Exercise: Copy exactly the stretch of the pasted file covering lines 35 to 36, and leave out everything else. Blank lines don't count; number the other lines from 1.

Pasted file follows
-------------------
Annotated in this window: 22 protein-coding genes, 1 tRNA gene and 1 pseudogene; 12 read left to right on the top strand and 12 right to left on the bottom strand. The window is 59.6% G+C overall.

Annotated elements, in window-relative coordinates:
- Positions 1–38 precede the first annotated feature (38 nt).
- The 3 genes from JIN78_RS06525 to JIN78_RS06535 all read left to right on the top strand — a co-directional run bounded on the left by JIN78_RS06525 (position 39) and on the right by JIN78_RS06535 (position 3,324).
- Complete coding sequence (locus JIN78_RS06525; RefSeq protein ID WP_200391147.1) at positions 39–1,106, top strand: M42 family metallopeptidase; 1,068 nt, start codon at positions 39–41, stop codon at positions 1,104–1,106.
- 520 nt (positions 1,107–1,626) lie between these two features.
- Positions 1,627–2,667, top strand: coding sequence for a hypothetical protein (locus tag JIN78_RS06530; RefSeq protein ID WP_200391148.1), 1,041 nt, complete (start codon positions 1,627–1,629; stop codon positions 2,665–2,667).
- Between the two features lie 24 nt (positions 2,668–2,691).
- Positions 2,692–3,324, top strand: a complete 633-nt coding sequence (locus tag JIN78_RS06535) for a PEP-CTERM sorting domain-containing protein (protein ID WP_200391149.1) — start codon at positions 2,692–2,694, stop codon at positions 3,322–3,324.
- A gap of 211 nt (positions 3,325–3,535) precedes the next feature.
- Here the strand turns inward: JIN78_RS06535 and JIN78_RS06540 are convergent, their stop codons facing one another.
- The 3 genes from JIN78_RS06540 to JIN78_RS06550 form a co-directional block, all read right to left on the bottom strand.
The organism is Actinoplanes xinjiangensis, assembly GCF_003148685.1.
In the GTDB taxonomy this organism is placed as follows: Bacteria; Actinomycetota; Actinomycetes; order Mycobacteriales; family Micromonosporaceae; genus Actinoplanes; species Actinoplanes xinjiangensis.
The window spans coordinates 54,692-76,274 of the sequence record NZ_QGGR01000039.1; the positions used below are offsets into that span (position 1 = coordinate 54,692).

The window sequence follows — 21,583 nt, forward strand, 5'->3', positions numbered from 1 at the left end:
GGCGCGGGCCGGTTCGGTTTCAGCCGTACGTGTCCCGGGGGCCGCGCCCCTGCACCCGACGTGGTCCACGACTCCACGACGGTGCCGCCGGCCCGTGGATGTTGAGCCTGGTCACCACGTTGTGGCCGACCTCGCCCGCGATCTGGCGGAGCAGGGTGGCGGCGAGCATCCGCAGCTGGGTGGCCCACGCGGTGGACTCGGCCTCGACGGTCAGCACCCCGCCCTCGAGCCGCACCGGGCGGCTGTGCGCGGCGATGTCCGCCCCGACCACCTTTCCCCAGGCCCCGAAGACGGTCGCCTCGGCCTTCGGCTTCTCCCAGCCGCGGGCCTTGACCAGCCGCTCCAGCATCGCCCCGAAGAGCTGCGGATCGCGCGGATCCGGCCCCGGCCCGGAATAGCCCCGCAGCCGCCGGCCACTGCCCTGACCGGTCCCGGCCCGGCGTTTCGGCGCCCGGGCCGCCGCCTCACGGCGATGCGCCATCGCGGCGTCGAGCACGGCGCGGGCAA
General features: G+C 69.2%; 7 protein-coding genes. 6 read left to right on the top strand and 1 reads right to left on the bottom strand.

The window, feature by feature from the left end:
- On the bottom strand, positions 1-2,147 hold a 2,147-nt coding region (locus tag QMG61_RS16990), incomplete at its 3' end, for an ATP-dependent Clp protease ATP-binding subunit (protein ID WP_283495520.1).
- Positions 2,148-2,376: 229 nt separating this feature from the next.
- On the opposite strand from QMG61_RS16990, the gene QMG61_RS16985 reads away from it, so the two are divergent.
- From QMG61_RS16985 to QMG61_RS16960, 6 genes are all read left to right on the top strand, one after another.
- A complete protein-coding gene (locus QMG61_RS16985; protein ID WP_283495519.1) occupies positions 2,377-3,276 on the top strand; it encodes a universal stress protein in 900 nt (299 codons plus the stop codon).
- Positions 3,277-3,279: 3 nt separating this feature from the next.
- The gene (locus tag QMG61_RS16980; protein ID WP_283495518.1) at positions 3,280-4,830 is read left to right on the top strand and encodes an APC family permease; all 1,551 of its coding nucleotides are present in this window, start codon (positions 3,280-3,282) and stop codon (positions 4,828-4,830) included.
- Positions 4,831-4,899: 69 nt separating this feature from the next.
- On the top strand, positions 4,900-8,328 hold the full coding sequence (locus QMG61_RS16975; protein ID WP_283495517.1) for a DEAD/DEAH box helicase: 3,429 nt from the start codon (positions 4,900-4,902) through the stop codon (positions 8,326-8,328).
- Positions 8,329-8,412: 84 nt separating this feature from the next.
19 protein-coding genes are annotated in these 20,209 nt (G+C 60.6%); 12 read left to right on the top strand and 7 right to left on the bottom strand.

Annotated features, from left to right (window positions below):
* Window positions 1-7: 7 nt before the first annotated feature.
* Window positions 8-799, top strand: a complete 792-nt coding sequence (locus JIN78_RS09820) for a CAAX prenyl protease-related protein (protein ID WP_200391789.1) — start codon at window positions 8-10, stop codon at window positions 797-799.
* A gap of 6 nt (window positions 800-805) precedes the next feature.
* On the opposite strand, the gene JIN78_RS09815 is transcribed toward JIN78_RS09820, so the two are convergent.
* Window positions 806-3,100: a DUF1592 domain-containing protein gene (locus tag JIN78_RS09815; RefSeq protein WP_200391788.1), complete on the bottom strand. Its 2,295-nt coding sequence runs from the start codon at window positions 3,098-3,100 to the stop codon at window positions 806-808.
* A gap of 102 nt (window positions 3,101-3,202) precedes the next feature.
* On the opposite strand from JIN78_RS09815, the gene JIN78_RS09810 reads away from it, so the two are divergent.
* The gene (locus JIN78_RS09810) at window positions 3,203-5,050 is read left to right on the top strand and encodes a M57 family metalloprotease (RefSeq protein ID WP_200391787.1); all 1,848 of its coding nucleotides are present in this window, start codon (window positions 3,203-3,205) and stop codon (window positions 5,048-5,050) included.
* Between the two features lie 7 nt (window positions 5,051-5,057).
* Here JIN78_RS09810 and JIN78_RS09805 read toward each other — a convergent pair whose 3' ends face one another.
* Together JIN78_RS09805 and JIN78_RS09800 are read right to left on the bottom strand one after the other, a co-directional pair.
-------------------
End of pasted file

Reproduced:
* On the opposite strand, the gene JIN78_RS09815 is transcribed toward JIN78_RS09820, so the two are convergent.
* Window positions 806-3,100: a DUF1592 domain-containing protein gene (locus tag JIN78_RS09815; RefSeq protein WP_200391788.1), complete on the bottom strand. Its 2,295-nt coding sequence runs from the start codon at window positions 3,098-3,100 to the stop codon at window positions 806-808.